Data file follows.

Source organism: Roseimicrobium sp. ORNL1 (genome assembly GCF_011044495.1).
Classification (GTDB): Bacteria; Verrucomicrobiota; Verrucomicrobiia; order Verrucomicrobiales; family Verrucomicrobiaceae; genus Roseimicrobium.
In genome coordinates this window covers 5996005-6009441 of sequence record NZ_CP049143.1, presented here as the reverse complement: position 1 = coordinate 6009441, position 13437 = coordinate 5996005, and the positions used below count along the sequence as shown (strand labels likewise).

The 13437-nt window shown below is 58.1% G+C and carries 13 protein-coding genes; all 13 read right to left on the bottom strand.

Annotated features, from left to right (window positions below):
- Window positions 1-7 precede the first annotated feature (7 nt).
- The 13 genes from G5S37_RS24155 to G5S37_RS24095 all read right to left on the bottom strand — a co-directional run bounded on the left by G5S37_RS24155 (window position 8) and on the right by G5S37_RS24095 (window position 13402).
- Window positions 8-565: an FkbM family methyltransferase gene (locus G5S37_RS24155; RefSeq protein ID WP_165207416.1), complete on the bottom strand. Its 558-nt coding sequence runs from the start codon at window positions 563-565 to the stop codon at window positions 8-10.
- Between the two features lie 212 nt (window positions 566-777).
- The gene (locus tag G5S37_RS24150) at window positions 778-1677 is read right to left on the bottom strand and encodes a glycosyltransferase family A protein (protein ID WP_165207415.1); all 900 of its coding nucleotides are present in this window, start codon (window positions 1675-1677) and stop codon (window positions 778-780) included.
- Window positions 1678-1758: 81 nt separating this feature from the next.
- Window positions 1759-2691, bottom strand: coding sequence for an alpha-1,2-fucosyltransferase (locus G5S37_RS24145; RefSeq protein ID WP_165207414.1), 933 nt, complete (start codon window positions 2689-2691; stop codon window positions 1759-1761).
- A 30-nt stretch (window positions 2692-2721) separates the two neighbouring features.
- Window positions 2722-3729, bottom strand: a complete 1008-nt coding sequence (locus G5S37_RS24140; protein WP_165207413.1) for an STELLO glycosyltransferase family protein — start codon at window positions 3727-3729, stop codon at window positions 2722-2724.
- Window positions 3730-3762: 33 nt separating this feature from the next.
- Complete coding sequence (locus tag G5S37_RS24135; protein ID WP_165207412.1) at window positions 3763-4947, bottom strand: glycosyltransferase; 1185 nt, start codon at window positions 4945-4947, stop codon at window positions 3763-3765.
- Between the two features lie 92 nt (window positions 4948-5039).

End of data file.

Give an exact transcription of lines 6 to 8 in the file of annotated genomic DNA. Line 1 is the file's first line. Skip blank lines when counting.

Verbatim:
- Window positions 1-7 precede the first annotated feature (7 nt).
- The 13 genes from G5S37_RS24155 to G5S37_RS24095 all read right to left on the bottom strand — a co-directional run bounded on the left by G5S37_RS24155 (window position 8) and on the right by G5S37_RS24095 (window position 13402).
- Window positions 8-565: an FkbM family methyltransferase gene (locus G5S37_RS24155; RefSeq protein ID WP_165207416.1), complete on the bottom strand. Its 558-nt coding sequence runs from the start codon at window positions 563-565 to the stop codon at window positions 8-10.